Such was not the case with the Pentium 4, or at least for one small group of people. They opted to take Intel to court because Intel's claims of performance boosts weren't quite factual. Then again, anyone who used the Pentium 4 through its various iterations remembers how dismal it was in the beginning. Was it really worth suing over? Now, years later, a judge has said no. Or, at least, he has said that a lawsuit against Intel for “misrepresenting” the speed of the Pentium 4 line shouldn't go forward, and cannot become a class action suit. The case ended up making it to the Supreme Court – where Intel found itself defending the technical performance of their processors. The case isn't over, but will not be as grandiose as the people attacking Intel had hoped.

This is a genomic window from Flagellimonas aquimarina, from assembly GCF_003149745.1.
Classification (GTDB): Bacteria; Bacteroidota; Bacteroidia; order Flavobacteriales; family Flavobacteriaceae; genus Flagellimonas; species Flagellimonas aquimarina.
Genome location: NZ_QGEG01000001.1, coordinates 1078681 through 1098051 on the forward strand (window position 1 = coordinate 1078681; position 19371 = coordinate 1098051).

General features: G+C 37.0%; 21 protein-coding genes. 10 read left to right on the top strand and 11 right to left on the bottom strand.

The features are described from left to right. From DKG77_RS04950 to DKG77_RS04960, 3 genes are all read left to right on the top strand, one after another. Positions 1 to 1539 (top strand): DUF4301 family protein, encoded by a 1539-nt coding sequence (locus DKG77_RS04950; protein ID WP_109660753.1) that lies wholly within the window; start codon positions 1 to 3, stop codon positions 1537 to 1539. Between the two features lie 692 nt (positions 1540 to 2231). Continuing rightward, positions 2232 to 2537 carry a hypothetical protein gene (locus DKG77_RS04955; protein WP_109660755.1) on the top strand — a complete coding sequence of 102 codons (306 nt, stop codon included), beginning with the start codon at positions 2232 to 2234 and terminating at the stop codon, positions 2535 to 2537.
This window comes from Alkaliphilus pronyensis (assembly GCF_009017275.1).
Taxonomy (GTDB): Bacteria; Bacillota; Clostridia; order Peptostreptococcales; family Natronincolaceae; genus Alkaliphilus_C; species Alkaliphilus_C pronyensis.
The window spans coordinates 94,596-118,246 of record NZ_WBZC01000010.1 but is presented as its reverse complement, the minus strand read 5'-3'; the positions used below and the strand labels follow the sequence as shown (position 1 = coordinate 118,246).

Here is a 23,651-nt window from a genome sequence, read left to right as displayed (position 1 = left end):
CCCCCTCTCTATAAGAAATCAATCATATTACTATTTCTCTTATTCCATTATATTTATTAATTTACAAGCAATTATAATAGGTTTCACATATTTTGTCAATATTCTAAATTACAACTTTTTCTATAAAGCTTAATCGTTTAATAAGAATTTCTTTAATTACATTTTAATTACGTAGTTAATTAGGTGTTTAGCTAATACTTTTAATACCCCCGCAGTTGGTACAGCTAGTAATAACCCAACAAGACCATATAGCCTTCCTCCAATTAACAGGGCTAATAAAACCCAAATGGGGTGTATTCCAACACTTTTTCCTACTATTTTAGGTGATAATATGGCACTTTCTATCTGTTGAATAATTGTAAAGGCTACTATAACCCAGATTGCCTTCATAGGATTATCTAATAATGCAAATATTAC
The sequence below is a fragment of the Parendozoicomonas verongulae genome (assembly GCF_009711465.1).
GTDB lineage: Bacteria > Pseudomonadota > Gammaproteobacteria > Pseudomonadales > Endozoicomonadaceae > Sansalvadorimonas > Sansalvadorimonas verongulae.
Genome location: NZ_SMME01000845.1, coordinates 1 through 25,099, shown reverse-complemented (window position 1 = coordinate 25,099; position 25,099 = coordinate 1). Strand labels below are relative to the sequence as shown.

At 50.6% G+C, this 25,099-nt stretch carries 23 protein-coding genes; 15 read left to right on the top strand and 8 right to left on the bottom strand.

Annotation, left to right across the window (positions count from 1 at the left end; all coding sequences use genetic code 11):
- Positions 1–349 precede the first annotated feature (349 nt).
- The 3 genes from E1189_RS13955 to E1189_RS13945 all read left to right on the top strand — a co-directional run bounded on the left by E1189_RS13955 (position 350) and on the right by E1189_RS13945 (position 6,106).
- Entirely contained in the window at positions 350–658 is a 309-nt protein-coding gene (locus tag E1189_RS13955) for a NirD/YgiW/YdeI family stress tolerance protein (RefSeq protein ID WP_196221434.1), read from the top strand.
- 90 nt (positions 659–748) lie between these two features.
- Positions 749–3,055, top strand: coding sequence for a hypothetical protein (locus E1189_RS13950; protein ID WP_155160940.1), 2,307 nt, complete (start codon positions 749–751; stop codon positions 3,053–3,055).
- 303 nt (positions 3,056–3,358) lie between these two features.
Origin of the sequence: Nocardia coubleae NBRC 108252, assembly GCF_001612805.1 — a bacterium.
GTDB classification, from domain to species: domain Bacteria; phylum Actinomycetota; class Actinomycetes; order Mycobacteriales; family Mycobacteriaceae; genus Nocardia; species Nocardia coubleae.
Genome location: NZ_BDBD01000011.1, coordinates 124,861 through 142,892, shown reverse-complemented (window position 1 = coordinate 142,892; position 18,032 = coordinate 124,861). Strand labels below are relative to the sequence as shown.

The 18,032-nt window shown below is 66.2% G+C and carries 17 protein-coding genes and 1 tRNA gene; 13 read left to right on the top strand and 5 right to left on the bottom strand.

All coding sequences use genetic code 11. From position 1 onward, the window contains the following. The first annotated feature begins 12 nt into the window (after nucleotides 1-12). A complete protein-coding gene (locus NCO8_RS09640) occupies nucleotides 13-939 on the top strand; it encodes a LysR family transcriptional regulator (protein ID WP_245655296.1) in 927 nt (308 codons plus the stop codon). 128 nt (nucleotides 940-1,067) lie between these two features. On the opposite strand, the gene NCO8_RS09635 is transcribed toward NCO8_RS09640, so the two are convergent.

With the Internet literally crawling with benchmarks and performance gauges before hardware is even officially released and common knowledge being that companies like Intel and AMD are trying to sell a product to you, a lawsuit of this nature seems utterly ridiculous. I for one side with Intel on this matter.